Entrepreneurs should learn to code in order to better understand their own platform, and save costs in the early stages of launching a startup, according to industry experts.
Speaking to Disrupt Africa, Elizabeth Gould, co-founder of Cape Town based coding school Project codeX said entrepreneurs could minimise startup launch costs by learning to code themselves.
“Because of the acute shortage of developers in Africa – and South Africa -, they command very high salaries and/or rates for freelance dev work. Why invest so much money before you even know if you have a product people will pay for, whether that’s an app or shoes or tyres or anything else you sell online? So learning to code enough to at least build a minimum viable product will save you real money,” Gould said.
Learning to code also gives entrepreneurs the added benefit of being able to better communicate with any developers they do go on to hire, and as such will ultimately be able to produce a better product, Gould says.
“You will get better results from any developers you do hire if you can at least speak a bit of their language(s), they will have more confidence in you to direct them if you understand at least some what they’re doing,” she said.
Overall, Gould believes learning to code is key to launching a lean business, and says coding is now a necessary skill.
“What looks simple to a user is often not that simple on the back end, and vice versa. Understanding what you’re paying for and what is feasible in time allotted will help you build a more efficient and lean business,” Gould said.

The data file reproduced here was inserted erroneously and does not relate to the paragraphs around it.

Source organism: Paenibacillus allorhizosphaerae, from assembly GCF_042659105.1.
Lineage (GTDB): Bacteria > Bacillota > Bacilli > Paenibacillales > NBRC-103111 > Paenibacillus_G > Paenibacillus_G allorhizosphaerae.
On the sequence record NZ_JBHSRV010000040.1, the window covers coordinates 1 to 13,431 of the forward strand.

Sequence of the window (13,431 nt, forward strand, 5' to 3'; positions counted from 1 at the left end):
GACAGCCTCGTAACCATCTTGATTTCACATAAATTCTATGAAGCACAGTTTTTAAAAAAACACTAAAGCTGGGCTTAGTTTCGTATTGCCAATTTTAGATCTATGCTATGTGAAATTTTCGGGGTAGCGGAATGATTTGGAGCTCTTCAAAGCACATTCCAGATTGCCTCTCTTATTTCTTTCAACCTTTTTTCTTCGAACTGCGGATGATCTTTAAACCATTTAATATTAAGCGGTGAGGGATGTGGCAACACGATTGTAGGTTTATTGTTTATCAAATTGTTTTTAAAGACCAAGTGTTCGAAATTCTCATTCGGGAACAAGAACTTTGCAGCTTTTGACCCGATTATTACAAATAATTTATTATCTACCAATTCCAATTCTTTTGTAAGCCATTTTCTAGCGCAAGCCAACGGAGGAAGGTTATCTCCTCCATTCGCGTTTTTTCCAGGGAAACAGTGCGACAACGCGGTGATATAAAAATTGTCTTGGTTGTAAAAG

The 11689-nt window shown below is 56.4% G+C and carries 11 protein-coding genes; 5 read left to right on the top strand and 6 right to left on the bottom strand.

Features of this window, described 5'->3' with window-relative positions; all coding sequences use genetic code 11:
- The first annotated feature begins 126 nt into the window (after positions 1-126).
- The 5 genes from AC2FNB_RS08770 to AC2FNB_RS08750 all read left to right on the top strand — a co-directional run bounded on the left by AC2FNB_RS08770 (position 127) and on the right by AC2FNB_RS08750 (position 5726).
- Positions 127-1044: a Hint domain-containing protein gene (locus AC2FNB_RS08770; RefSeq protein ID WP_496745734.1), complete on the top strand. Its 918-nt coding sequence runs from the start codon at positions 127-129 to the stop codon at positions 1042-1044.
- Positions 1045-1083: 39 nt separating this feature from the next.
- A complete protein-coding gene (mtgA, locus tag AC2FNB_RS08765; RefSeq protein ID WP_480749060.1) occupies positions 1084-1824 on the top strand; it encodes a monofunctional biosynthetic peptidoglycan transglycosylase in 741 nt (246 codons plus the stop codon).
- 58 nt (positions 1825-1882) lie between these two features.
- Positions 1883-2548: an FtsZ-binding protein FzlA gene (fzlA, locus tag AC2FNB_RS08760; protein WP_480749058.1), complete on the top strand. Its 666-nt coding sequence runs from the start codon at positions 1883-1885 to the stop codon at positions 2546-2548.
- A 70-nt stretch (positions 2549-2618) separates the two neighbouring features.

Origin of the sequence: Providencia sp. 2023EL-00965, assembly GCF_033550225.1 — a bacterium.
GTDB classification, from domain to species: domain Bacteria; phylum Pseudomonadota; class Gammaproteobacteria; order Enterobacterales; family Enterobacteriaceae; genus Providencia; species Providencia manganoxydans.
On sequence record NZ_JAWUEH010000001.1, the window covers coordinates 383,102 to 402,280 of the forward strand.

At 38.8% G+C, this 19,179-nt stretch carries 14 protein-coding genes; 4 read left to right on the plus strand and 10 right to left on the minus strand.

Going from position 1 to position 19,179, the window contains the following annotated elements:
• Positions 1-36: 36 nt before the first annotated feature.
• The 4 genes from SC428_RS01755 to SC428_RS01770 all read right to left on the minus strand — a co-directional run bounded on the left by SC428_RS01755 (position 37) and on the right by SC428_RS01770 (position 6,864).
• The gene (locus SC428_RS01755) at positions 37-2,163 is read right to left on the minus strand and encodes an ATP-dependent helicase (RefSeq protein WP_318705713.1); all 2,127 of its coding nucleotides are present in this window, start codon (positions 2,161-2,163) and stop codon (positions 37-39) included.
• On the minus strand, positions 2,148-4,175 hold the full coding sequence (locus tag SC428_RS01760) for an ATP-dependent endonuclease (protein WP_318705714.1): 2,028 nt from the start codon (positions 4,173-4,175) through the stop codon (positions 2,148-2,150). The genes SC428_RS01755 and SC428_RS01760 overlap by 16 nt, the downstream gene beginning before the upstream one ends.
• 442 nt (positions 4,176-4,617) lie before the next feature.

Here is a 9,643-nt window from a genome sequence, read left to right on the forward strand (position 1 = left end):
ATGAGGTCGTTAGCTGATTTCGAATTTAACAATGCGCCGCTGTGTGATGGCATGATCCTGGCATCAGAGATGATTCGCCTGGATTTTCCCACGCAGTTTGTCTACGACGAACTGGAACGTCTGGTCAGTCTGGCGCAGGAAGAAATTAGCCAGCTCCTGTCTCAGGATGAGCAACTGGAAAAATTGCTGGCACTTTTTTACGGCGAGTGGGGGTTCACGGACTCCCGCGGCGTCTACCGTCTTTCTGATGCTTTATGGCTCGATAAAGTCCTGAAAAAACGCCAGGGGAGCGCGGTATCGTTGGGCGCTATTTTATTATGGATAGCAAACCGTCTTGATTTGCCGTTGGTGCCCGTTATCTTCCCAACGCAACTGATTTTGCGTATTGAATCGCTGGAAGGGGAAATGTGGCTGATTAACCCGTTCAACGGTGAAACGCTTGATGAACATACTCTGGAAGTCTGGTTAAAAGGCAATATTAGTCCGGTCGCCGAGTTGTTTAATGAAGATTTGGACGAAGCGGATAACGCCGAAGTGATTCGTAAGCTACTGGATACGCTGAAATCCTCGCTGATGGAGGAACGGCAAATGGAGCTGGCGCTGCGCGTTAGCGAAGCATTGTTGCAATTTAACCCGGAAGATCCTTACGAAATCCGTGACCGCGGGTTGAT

“Coding is the literacy of the 21st century.”
Manager of Zimbabwe’s Muzinda Hub Tendai Mashingaidze agrees that knowing how to code can be a vital cost-cutting mechanism for entrepreneurs in the early days of founding a startup, and says coding skills can also improve efficiencies across the business and hence cut costs further.
“I personally think that it would be quite helpful for founders of startups to have a knowledge of coding. Given that the startup failure rate is quite high, it is very important that founders start thinking of saving costs up-front, whilst finding less costly means to win the market. Marketing is one of these costs and basic coding skills can help you have a pretty useful website when you launch your startup, without having to unnecessarily pay a developer. Furthermore it could help you automate a whole lot of manual work that you would have otherwise employed a full time person to do – further cutting costs,” Mashingaidze told Disrupt Africa.
He also points to how important effective communication with developers is to achieving a high-quality product, and says entrepreneurs must understand the details of their own project.
“I think knowing basic coding helps the founder to engage developers more informatively particularly when scoping the project […] Misunderstandings between the project sponsor and the developer can result in unnecessary wastage of investor money and also result in a product completely different from the one intended,” Mashingaidze said.
“Basic coding knowledge also helps with team dynamics. Having developer on your team – whom no one understands the language that they are speaking half the time – can cause team friction as you do not always see eye to eye.”
On the other hand, co-founder and chief executive officer (CEO) of Andela, Jeremy Johnson, disagrees. While he says being tech-savvy is a requirement of being an entrepreneur, Johnson believes learning to code is an added bonus but not necessary.
“All entrepreneurs don’t need to learn to code, but they absolutely need to understand technology and why it’s important,” Johnson said.
“The best way to do that is to learn to code and therefore be part of the tech ideation process, but it’s a strategic advantage, not a requirement. Being tech savvy, however, is not optional.”